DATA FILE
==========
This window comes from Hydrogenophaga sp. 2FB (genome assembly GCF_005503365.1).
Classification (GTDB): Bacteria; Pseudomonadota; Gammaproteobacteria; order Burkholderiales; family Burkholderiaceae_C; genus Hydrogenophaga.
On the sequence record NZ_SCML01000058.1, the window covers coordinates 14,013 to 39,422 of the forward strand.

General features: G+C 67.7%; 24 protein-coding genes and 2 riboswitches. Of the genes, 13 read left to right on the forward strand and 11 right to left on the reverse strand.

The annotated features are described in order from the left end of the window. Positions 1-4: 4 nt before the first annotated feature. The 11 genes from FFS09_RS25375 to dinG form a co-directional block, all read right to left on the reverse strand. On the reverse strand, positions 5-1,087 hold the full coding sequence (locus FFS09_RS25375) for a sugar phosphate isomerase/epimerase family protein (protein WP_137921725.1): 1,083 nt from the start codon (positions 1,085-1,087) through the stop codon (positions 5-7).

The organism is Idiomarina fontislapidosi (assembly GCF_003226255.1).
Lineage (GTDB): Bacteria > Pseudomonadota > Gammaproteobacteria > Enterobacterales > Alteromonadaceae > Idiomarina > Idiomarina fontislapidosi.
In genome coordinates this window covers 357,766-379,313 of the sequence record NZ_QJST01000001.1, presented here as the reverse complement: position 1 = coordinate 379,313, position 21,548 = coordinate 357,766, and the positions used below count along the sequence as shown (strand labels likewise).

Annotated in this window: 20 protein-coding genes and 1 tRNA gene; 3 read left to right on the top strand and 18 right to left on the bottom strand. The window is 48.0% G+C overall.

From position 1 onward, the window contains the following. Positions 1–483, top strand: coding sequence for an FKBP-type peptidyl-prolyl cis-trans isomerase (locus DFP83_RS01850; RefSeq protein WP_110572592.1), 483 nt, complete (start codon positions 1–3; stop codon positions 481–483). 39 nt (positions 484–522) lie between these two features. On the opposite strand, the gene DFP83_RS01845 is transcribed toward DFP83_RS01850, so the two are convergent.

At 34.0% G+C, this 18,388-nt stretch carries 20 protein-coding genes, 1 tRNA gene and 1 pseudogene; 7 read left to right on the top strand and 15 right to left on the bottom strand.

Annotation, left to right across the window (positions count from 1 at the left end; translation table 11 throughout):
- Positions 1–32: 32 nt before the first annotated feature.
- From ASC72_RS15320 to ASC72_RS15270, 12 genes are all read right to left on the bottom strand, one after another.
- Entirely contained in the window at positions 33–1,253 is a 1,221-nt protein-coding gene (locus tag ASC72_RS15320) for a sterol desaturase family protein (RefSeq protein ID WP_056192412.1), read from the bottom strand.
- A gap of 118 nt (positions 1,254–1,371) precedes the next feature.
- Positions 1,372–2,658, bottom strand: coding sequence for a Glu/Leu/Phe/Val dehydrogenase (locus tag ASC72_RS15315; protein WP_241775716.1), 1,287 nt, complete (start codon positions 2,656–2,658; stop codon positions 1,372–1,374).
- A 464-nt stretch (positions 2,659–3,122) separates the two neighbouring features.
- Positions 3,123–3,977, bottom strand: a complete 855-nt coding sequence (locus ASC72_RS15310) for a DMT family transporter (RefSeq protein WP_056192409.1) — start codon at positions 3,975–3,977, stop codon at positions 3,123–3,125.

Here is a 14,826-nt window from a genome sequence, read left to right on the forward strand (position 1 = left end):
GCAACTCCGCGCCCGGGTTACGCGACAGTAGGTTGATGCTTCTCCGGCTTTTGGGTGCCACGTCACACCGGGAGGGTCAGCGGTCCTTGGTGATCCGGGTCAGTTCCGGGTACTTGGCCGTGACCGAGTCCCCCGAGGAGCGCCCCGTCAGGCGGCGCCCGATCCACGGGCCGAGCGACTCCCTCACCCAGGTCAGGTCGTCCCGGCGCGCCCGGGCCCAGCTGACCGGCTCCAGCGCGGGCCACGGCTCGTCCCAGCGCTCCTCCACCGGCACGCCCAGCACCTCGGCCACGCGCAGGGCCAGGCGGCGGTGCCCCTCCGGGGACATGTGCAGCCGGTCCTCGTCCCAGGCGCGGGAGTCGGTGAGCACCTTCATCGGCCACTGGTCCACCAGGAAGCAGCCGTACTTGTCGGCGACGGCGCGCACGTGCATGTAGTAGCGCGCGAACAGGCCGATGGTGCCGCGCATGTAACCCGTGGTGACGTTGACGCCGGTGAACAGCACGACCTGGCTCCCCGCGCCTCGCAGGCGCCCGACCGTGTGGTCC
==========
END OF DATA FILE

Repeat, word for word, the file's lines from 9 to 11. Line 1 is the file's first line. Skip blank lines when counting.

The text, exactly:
Annotated in this window: 20 protein-coding genes and 1 tRNA gene; 3 read left to right on the top strand and 18 right to left on the bottom strand. The window is 48.0% G+C overall.

From position 1 onward, the window contains the following. Positions 1–483, top strand: coding sequence for an FKBP-type peptidyl-prolyl cis-trans isomerase (locus DFP83_RS01850; RefSeq protein WP_110572592.1), 483 nt, complete (start codon positions 1–3; stop codon positions 481–483). 39 nt (positions 484–522) lie between these two features. On the opposite strand, the gene DFP83_RS01845 is transcribed toward DFP83_RS01850, so the two are convergent.

At 34.0% G+C, this 18,388-nt stretch carries 20 protein-coding genes, 1 tRNA gene and 1 pseudogene; 7 read left to right on the top strand and 15 right to left on the bottom strand.